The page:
NEOSHO, Mo. —
The city of Neosho was recognized for its dedication to conservation of the town’s many natural resources during the Conservation Federation of Missouri’s summer meeting Sunday at the Neosho Civic Center.
Ronda Headland, community conservation planner for the Missouri Department of Conservation, presented the city with the Community Cooperation Award. She said in an interview Monday that Neosho was selected because of the willingness of the city staff to welcome and cooperate with the Southwest Community Conservation Team.
The team is a pilot project of the department that is intended to help residents focus on their community’s natural resources and ways they can be used for the community’s benefit. Headland said Neosho was selected to be the host for the team because of the city’s abundance of natural resources, including several springs, urban streams and the presence of the Ozark cavefish, a federally recognized endangered species.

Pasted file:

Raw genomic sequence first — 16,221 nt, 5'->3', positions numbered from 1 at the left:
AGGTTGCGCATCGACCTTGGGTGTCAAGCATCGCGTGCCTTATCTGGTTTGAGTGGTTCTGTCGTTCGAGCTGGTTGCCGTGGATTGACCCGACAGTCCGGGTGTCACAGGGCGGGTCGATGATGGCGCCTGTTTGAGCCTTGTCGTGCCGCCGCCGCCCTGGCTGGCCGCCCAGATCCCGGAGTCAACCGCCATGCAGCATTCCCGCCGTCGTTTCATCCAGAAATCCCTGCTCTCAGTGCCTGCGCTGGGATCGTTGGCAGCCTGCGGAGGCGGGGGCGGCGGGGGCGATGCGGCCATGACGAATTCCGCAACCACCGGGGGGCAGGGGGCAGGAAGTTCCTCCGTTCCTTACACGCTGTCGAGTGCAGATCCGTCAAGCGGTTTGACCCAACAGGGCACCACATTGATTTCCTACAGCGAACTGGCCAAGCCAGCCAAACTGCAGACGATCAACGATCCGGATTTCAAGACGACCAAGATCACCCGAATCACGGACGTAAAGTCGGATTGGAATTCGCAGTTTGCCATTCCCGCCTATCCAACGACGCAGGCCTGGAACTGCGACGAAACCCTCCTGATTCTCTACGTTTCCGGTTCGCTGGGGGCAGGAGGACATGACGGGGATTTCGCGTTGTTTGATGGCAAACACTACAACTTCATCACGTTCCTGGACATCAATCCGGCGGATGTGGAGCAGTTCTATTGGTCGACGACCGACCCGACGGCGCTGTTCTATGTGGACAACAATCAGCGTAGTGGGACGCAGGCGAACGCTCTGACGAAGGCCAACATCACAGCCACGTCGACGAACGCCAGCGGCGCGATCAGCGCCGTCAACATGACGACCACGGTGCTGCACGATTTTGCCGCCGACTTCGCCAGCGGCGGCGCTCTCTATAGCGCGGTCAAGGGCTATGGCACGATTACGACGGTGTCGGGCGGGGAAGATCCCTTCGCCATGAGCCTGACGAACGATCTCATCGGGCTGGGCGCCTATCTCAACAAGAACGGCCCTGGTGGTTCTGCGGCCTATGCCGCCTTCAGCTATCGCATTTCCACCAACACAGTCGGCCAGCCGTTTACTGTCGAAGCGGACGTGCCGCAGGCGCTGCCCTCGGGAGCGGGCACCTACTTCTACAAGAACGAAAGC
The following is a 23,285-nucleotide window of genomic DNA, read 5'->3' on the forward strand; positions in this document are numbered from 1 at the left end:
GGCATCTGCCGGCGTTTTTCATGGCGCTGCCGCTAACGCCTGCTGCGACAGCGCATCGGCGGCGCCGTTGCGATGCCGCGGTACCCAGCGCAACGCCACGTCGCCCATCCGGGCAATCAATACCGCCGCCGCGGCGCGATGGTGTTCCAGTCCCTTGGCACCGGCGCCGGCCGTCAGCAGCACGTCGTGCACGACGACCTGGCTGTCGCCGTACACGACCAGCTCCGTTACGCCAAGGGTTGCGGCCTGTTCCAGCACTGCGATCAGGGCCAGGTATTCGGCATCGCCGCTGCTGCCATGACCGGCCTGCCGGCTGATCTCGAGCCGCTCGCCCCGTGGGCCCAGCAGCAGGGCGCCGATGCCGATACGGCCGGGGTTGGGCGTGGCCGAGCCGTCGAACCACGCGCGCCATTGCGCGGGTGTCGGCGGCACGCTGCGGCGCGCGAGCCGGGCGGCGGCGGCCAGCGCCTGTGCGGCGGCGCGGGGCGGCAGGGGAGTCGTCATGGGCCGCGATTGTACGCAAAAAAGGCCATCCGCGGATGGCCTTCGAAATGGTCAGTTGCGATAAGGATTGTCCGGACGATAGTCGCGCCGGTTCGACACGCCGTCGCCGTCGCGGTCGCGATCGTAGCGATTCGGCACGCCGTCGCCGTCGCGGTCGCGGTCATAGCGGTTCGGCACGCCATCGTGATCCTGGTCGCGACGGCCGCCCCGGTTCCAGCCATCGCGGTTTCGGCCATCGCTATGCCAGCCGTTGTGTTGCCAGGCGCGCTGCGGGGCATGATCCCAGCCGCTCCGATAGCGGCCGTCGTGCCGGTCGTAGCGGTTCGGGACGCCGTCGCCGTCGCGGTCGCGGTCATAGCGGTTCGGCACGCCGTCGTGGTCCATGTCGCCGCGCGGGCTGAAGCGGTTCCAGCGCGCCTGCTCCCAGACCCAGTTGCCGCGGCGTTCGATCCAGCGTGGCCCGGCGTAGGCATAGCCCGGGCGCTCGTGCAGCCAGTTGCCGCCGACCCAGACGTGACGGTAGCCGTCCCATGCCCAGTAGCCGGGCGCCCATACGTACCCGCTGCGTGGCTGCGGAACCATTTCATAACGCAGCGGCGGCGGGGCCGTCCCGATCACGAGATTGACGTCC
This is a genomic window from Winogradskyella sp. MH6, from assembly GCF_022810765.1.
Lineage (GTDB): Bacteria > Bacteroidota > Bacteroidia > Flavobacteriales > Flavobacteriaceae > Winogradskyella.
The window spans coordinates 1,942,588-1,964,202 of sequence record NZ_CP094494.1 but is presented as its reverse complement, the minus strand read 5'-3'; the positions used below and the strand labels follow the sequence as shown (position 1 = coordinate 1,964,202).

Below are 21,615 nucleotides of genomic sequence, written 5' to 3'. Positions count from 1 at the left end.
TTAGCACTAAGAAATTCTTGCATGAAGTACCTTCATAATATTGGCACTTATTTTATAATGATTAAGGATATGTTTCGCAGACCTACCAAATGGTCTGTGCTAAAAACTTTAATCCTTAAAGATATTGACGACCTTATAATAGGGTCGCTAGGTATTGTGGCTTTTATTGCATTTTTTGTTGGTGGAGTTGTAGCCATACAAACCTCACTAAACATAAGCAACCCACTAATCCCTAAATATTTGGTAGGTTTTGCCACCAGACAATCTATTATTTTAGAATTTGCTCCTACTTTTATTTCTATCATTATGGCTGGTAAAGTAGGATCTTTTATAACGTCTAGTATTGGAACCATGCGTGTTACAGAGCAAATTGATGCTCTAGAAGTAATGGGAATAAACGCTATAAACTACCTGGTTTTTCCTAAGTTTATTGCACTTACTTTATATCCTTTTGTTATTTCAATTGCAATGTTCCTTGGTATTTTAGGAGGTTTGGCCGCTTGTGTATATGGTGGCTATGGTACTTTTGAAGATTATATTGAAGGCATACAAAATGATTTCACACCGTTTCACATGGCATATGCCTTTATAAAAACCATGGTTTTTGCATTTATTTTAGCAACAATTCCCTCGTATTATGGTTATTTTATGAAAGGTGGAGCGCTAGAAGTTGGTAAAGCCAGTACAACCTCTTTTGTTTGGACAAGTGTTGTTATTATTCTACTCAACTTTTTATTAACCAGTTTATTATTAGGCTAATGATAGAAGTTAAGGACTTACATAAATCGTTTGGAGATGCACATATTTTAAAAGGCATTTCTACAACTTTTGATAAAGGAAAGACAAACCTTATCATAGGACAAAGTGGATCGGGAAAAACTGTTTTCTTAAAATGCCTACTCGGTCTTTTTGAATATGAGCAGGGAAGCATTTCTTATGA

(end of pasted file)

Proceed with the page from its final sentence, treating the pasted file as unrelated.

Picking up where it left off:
The team has been operating in Neosho for the past year, and has led several projects to protect and increase public awareness of the town’s natural beauty. Headland said the team has worked on a habitat improvement project in Morse Park, an Ozark cavefish survey, a forestry stewardship plan for the city, a community workshop, an urban deer survey, and an urban stream publication.
Headland said her team invited the federation to stage its summer meeting in Neosho to highlight the town’s resources and her team’s work in the community. She said the weekend was “like a big field trip” for the representatives of the federation’s 80 clubs across the state.
Members toured Morse Park, the Neosho National Fish Hatchery and Big Spring Park. Headland said she gave a presentation on her team’s work in the town before presenting the community award to Mayor Pro Tem Steve Hart.
THE CONSERVATION FEDERATION OF MISSOURI was founded in 1935 and petitioned for the creation of the Missouri Department of Conservation — a nonpolitical agency that has served as a model for other states. In 1976, the foundation spearheaded the campaign that led to the conservation sales tax, creating broad-based funding for the state’s natural resources.